Pandora CEO Tim Westergren is stepping down from the role, according to sources who have spoken to Recode. Meanwhile, AdNews has reported that the streaming service’s operations in Australia and New Zealand are closing down, meaning it will become a US-only business once again.
A co-founder of the streaming business, Westergren was also CEO at Pandora in the early days of the company. He returned to the position last year, to the displeasure of some investors. Major shareholder Corvex Management felt that his return indicated that Pandora was not working towards selling itself off, which Corvex had been pushing for.
More recently, Pandora instigated a strategic review of its business, during which a sale was indeed considered. Then earlier this month a sizeable stake in the company was sold to SiriusXM, which had long been mooted as a potential new owner. At the same time Pandora also sold off its ticketing business, Ticketfly.
Although Westergren is expected to stay on at Pandora in another role, his departure as CEO may be a move to appease shareholders still concerned about the lack of profit at the streaming service. If Recode’s sources are correct, it seems that there is no one in line to replace him as yet, making his departure as sudden as his return last year.
Meanwhile, it has been reported that Pandora will cease to be available in Australia and New Zealand. Originally US-only, where it benefited from a specific compulsory licence under American copyright law giving it access to recordings at rates set by the Copyright Royalty Board, the personalised radio service launched down under in 2012. However, the majority of its 81 million active users remain US-based, with 1.2 million actively using the service in Australia and New Zealand.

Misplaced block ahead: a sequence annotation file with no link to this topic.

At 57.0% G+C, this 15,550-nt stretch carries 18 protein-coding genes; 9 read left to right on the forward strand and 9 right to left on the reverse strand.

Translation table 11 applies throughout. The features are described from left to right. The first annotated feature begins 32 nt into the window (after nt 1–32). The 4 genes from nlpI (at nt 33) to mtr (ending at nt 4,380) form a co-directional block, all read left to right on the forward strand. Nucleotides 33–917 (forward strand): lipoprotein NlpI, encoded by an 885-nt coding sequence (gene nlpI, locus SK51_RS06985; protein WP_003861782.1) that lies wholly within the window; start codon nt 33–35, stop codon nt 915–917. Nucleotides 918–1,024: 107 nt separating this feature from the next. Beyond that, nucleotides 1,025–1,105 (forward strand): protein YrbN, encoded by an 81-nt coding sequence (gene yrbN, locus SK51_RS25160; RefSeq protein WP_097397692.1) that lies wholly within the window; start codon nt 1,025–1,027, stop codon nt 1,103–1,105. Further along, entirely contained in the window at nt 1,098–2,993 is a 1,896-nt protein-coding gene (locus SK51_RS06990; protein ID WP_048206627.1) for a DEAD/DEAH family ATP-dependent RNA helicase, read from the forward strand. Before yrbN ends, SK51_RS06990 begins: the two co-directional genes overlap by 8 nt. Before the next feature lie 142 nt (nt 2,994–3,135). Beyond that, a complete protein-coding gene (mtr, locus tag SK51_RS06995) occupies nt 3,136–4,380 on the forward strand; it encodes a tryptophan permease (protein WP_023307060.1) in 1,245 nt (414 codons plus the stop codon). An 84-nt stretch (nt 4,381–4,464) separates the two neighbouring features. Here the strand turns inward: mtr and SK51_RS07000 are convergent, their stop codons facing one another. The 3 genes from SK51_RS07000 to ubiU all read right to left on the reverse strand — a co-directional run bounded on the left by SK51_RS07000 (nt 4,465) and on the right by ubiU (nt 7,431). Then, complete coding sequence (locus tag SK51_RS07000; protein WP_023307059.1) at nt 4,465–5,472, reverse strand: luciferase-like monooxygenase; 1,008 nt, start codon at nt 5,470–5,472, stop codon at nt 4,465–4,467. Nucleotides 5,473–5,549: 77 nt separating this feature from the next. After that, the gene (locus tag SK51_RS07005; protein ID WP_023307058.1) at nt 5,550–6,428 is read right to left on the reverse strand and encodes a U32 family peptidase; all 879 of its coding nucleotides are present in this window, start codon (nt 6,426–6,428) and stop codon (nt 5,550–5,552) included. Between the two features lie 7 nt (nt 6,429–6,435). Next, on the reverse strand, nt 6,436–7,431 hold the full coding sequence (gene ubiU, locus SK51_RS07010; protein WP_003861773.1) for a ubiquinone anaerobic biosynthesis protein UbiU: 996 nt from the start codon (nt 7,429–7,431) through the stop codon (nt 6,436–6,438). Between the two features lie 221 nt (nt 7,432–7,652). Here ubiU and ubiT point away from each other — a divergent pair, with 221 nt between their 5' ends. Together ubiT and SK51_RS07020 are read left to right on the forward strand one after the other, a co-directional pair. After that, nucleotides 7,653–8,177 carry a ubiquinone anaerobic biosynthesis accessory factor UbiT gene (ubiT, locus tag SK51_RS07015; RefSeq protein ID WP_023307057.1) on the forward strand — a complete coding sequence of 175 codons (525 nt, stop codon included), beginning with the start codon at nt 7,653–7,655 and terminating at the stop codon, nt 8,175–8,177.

Jane Huxley, who launched Pandora in Australia and New Zealand and had been its Managing Director since, stepped down from the company in March. At the time, Westergren praised her for having “firmly established our brand in the ANZ market”. Head Of Revenue Operations in the Australian office Taly Yaniv has been acting as interim MD since then, but no permanent replacement has been announced.
Pandora has had global ambitions at various points in its history, and the move into the Australian market was seen as a first step in that plan. More recently the service was talking about a launch into Europe, though that was before the aforementioned strategic review.
While Pandora is currently still available in Australia and New Zealand, if it does indeed leave the market, that will be yet another reduction in the range of streaming services available in the country following the collapse of home grown Guvera. Deezer also closed its local office in Sydney in 2014, but continues to operate in the country.[from http://ift.tt/2lvivLP]